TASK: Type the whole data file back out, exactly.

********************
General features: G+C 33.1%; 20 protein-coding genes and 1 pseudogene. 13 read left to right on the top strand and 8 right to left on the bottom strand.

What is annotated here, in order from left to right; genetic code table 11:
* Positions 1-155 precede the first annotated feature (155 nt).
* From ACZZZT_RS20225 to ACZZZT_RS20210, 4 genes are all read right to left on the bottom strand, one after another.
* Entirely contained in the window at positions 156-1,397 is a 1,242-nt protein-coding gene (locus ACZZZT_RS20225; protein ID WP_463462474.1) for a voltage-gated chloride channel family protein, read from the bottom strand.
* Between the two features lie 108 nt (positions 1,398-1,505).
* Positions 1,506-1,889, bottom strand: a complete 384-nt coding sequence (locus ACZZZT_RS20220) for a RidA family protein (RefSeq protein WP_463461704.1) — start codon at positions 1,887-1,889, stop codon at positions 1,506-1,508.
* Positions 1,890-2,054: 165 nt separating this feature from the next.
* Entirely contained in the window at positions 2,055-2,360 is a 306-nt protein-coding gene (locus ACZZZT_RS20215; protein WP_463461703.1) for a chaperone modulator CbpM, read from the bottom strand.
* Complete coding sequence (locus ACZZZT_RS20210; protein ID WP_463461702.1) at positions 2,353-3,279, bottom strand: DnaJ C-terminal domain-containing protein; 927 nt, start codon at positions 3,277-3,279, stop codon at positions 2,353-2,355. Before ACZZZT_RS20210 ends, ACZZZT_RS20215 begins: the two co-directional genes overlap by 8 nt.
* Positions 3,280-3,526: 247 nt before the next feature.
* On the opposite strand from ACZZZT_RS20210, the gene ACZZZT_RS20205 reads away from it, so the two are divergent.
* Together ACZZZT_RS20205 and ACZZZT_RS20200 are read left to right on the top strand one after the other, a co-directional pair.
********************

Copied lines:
General features: G+C 33.1%; 20 protein-coding genes and 1 pseudogene. 13 read left to right on the top strand and 8 right to left on the bottom strand.

What is annotated here, in order from left to right; genetic code table 11:
* Positions 1-155 precede the first annotated feature (155 nt).
* From ACZZZT_RS20225 to ACZZZT_RS20210, 4 genes are all read right to left on the bottom strand, one after another.
* Entirely contained in the window at positions 156-1,397 is a 1,242-nt protein-coding gene (locus ACZZZT_RS20225; protein ID WP_463462474.1) for a voltage-gated chloride channel family protein, read from the bottom strand.
* Between the two features lie 108 nt (positions 1,398-1,505).
* Positions 1,506-1,889, bottom strand: a complete 384-nt coding sequence (locus ACZZZT_RS20220) for a RidA family protein (RefSeq protein WP_463461704.1) — start codon at positions 1,887-1,889, stop codon at positions 1,506-1,508.
* Positions 1,890-2,054: 165 nt separating this feature from the next.
* Entirely contained in the window at positions 2,055-2,360 is a 306-nt protein-coding gene (locus ACZZZT_RS20215; protein WP_463461703.1) for a chaperone modulator CbpM, read from the bottom strand.
* Complete coding sequence (locus ACZZZT_RS20210; protein ID WP_463461702.1) at positions 2,353-3,279, bottom strand: DnaJ C-terminal domain-containing protein; 927 nt, start codon at positions 3,277-3,279, stop codon at positions 2,353-2,355. Before ACZZZT_RS20210 ends, ACZZZT_RS20215 begins: the two co-directional genes overlap by 8 nt.
* Positions 3,280-3,526: 247 nt before the next feature.
* On the opposite strand from ACZZZT_RS20210, the gene ACZZZT_RS20205 reads away from it, so the two are divergent.
* Together ACZZZT_RS20205 and ACZZZT_RS20200 are read left to right on the top strand one after the other, a co-directional pair.